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A gulf profound as that Serbonian bog
Betwixt Damiata and mount Casius old,

Where armies whole have sunk: the parching air 595 Burns frore, and cold performs the effects of fire.

Thither, by harpy-footed Furies hald,
At certain revolutions, all the damn'd
Are brought; and feel by turns the bitter change

Of fierce extremes-extremes by change more fierce : 600 From beds of raging fire, to starve in ice

Their soft ethereal warmth, and there to pine
Immovable, infix'd, and frozen round-
Periods of time; thence hurried back to fire.

They ferry over this Lethean sound
605 Both to and fro, their sorrow to augment,

And wish and struggle, as they pass, to reach
The tempting stream, with one small drop to lose
In sweet forgetfulness all pain and woe-

All in one moment, and so near the brink !
610 But fate withstands, and, to oppose the attempt,

Medusa with Gorgonian terror guards
The ford; and of itself the water flies
All taste of living wight, as once it fled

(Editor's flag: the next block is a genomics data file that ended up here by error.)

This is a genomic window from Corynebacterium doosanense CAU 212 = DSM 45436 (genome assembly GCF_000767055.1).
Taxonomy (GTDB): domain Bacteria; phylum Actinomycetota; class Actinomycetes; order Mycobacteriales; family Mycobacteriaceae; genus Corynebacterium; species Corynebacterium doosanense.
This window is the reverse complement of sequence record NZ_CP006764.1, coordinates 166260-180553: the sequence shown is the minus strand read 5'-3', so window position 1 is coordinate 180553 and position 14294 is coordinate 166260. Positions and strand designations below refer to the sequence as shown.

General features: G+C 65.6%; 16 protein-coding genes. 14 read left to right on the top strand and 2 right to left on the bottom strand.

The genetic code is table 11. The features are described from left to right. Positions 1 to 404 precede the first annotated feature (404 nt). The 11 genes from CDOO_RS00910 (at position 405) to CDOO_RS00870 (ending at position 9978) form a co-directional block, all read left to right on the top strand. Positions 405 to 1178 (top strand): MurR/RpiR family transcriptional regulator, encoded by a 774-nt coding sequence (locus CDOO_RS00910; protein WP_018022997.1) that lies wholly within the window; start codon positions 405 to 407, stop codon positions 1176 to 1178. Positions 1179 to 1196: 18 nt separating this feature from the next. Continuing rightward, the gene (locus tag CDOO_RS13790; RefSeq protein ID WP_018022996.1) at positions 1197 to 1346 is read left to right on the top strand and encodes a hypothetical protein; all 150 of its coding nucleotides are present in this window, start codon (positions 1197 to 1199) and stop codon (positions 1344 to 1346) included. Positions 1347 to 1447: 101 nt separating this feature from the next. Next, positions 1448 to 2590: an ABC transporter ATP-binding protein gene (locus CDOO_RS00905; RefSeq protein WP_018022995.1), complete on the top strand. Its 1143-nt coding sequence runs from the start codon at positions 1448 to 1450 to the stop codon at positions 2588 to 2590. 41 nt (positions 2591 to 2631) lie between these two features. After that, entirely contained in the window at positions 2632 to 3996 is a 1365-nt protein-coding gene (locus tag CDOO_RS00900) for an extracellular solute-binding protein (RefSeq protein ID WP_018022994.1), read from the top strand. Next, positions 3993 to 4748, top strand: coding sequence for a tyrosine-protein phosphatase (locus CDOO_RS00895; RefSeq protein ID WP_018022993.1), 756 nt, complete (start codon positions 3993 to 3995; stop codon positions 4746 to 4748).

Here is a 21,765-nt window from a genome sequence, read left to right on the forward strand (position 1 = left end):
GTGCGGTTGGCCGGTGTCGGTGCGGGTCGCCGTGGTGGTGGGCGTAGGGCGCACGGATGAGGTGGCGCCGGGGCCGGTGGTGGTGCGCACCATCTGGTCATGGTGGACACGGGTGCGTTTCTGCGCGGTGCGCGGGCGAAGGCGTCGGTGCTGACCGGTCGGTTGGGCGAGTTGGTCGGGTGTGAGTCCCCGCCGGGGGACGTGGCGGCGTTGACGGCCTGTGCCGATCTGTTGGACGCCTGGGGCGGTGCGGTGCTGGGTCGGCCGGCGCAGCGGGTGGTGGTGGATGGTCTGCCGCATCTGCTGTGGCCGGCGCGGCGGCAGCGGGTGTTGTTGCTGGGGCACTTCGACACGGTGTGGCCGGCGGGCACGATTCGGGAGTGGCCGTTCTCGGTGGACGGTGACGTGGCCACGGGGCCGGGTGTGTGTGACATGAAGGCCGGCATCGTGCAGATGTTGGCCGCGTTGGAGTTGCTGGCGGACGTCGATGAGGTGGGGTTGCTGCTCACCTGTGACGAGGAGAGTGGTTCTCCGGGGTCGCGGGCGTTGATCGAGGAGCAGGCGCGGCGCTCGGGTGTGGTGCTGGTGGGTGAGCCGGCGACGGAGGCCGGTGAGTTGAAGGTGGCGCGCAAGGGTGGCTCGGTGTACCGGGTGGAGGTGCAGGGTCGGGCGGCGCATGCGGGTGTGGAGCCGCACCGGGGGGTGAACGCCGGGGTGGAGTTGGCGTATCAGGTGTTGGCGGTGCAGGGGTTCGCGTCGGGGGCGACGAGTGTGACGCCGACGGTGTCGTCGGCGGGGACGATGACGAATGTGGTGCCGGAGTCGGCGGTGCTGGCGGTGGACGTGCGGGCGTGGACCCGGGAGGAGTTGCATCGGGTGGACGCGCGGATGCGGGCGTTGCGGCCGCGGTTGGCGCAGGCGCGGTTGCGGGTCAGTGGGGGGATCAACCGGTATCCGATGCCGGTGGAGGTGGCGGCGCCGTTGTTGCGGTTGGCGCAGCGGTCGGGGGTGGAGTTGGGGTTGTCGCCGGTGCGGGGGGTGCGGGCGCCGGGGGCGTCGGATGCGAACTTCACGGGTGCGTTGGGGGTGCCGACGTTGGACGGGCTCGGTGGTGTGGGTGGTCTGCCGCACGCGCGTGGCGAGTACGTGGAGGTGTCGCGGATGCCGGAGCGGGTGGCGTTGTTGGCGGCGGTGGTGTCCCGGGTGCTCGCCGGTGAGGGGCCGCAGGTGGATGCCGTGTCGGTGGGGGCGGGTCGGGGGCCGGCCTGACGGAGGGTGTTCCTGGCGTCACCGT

The lip of Tantalus. Thus roving on
615 In confus'd march forlorn, the adventurous bands,

With shuddering horror pale, and eyes aghast,
View'd first their lamentable lot, and found
No rest. Through many a dark and dreary vale

They pass'd, and many a region dolorous-620 O'er many a frozen, many a fiery AlpRocks—caves-lakes—fens—bogs-dens--and shades of

death ;-
A universe of death! which God by curse
Created evil--for evil only good;

Where all life dies—death lives, and nature breeds 625 Perverse, all monstrous, all prodigious things

Abominable-inutterable ; and worse
Than fables yet have feign’d, or fear conceiv’d,
Gorgons, and Hydras, and Chimeras dire.

Meanwhile, the adversary of God and man, 630 Satan, with thoughts inflam'd of highest design,